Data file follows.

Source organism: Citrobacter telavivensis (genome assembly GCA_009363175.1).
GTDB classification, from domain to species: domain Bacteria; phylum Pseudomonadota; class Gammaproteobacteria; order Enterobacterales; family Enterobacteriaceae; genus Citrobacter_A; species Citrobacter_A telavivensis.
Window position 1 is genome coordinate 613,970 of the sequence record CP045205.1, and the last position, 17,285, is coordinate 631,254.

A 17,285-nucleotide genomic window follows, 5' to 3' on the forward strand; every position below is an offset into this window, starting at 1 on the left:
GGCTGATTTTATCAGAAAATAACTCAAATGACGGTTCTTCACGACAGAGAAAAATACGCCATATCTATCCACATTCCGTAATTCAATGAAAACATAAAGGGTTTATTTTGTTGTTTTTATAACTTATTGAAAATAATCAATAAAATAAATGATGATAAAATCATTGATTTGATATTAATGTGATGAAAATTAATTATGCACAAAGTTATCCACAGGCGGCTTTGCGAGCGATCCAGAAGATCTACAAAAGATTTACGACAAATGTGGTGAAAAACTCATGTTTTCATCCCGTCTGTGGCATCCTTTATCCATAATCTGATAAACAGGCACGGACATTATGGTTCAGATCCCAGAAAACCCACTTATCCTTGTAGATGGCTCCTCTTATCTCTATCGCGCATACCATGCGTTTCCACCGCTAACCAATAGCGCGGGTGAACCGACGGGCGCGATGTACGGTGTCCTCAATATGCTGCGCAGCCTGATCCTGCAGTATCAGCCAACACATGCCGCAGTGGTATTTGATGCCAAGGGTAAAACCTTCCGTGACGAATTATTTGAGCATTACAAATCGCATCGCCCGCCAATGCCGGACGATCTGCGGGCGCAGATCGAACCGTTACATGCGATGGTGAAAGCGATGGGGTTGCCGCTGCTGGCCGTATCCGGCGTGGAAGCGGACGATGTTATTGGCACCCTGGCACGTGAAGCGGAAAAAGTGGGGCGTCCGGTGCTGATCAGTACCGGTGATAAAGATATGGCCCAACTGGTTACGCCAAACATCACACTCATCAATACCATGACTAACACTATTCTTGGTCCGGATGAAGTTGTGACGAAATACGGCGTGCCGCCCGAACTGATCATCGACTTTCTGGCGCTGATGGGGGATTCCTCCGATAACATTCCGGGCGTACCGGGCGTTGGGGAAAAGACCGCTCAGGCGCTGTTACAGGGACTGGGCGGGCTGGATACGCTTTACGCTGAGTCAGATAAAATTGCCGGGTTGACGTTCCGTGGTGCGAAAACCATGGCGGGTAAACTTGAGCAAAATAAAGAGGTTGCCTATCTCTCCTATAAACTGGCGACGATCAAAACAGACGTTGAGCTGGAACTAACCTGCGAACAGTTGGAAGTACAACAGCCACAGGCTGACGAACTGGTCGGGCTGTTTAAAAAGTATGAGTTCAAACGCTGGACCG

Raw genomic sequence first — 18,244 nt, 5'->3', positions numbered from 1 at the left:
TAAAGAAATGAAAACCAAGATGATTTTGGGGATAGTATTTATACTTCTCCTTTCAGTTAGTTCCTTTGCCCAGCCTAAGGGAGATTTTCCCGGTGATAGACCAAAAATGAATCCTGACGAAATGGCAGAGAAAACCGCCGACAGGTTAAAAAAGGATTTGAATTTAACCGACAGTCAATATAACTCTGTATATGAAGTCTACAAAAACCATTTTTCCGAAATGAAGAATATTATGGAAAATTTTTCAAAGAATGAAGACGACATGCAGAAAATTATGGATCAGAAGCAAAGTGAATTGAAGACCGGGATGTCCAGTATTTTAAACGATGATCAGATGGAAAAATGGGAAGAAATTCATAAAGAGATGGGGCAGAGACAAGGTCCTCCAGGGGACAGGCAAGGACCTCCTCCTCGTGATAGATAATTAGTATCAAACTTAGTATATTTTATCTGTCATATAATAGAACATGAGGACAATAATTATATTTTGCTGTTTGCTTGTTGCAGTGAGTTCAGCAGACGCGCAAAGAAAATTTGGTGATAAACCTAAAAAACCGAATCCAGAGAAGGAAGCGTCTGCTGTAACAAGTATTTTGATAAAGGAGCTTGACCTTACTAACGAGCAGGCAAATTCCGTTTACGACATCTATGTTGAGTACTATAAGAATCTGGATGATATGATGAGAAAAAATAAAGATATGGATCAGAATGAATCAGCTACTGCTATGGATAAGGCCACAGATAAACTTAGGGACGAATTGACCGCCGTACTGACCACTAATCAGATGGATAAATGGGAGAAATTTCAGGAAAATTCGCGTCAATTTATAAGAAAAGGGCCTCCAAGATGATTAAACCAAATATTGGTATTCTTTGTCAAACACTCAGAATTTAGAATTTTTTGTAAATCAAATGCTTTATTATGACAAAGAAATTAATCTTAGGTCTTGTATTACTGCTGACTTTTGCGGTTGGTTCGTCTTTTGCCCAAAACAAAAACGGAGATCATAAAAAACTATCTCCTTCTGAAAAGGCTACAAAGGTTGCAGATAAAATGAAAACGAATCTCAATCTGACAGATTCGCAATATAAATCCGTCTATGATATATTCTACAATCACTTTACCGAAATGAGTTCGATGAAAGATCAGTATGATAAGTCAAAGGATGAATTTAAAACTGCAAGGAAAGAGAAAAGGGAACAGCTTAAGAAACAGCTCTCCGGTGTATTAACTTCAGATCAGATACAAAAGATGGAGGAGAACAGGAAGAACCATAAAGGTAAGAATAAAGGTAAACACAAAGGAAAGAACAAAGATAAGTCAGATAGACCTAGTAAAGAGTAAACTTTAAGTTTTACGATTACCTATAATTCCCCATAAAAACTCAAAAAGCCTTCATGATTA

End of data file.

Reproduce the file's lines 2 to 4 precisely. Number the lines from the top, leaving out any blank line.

GTDB classification, from domain to species: domain Bacteria; phylum Pseudomonadota; class Gammaproteobacteria; order Enterobacterales; family Enterobacteriaceae; genus Citrobacter_A; species Citrobacter_A telavivensis.
Window position 1 is genome coordinate 613,970 of the sequence record CP045205.1, and the last position, 17,285, is coordinate 631,254.

A 17,285-nucleotide genomic window follows, 5' to 3' on the forward strand; every position below is an offset into this window, starting at 1 on the left: